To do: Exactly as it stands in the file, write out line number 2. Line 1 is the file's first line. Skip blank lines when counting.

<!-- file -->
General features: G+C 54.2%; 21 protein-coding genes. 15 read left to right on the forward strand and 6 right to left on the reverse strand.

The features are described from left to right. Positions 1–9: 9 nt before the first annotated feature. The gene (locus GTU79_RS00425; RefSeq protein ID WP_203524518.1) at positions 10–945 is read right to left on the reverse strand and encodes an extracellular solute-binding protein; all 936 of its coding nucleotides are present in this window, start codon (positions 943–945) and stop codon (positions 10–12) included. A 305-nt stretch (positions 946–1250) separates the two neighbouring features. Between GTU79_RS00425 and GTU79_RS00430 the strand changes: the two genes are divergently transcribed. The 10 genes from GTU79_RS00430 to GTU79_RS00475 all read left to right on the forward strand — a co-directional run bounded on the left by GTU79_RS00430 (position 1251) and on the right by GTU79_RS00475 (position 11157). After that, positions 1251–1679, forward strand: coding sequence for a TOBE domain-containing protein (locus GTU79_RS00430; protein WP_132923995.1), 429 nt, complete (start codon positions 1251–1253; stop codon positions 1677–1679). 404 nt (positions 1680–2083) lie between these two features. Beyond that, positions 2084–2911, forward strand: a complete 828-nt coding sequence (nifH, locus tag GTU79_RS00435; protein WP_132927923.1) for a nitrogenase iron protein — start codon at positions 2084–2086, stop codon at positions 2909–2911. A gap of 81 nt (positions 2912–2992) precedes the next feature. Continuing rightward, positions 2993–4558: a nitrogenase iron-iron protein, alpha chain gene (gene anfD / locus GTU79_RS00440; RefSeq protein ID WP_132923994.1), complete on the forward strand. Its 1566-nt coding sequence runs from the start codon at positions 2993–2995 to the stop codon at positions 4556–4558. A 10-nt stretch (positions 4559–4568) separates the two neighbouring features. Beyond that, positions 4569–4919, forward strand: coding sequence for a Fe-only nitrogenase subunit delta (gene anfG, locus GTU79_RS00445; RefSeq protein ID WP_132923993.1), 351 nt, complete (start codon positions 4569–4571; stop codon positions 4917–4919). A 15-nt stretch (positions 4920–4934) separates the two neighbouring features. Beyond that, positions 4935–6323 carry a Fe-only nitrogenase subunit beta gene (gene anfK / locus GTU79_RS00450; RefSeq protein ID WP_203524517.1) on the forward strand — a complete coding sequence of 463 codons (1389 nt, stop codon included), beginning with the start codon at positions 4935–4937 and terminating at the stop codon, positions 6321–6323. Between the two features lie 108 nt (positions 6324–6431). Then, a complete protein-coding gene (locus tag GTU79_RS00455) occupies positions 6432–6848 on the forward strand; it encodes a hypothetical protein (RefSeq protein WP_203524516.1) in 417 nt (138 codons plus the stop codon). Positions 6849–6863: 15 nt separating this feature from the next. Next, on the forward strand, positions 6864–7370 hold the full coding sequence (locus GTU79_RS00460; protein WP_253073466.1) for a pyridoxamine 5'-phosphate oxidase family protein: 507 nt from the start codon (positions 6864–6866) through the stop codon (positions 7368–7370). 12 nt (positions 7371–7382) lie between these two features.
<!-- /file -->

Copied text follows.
The features are described from left to right. Positions 1–9: 9 nt before the first annotated feature. The gene (locus GTU79_RS00425; RefSeq protein ID WP_203524518.1) at positions 10–945 is read right to left on the reverse strand and encodes an extracellular solute-binding protein; all 936 of its coding nucleotides are present in this window, start codon (positions 943–945) and stop codon (positions 10–12) included. A 305-nt stretch (positions 946–1250) separates the two neighbouring features. Between GTU79_RS00425 and GTU79_RS00430 the strand changes: the two genes are divergently transcribed. The 10 genes from GTU79_RS00430 to GTU79_RS00475 all read left to right on the forward strand — a co-directional run bounded on the left by GTU79_RS00430 (position 1251) and on the right by GTU79_RS00475 (position 11157). After that, positions 1251–1679, forward strand: coding sequence for a TOBE domain-containing protein (locus GTU79_RS00430; protein WP_132923995.1), 429 nt, complete (start codon positions 1251–1253; stop codon positions 1677–1679). 404 nt (positions 1680–2083) lie between these two features. Beyond that, positions 2084–2911, forward strand: a complete 828-nt coding sequence (nifH, locus tag GTU79_RS00435; protein WP_132927923.1) for a nitrogenase iron protein — start codon at positions 2084–2086, stop codon at positions 2909–2911. A gap of 81 nt (positions 2912–2992) precedes the next feature. Continuing rightward, positions 2993–4558: a nitrogenase iron-iron protein, alpha chain gene (gene anfD / locus GTU79_RS00440; RefSeq protein ID WP_132923994.1), complete on the forward strand. Its 1566-nt coding sequence runs from the start codon at positions 2993–2995 to the stop codon at positions 4556–4558. A 10-nt stretch (positions 4559–4568) separates the two neighbouring features. Beyond that, positions 4569–4919, forward strand: coding sequence for a Fe-only nitrogenase subunit delta (gene anfG, locus GTU79_RS00445; RefSeq protein ID WP_132923993.1), 351 nt, complete (start codon positions 4569–4571; stop codon positions 4917–4919). A 15-nt stretch (positions 4920–4934) separates the two neighbouring features. Beyond that, positions 4935–6323 carry a Fe-only nitrogenase subunit beta gene (gene anfK / locus GTU79_RS00450; RefSeq protein ID WP_203524517.1) on the forward strand — a complete coding sequence of 463 codons (1389 nt, stop codon included), beginning with the start codon at positions 4935–4937 and terminating at the stop codon, positions 6321–6323. Between the two features lie 108 nt (positions 6324–6431). Then, a complete protein-coding gene (locus tag GTU79_RS00455) occupies positions 6432–6848 on the forward strand; it encodes a hypothetical protein (RefSeq protein WP_203524516.1) in 417 nt (138 codons plus the stop codon). Positions 6849–6863: 15 nt separating this feature from the next. Next, on the forward strand, positions 6864–7370 hold the full coding sequence (locus GTU79_RS00460; protein WP_253073466.1) for a pyridoxamine 5'-phosphate oxidase family protein: 507 nt from the start codon (positions 6864–6866) through the stop codon (positions 7368–7370). 12 nt (positions 7371–7382) lie between these two features.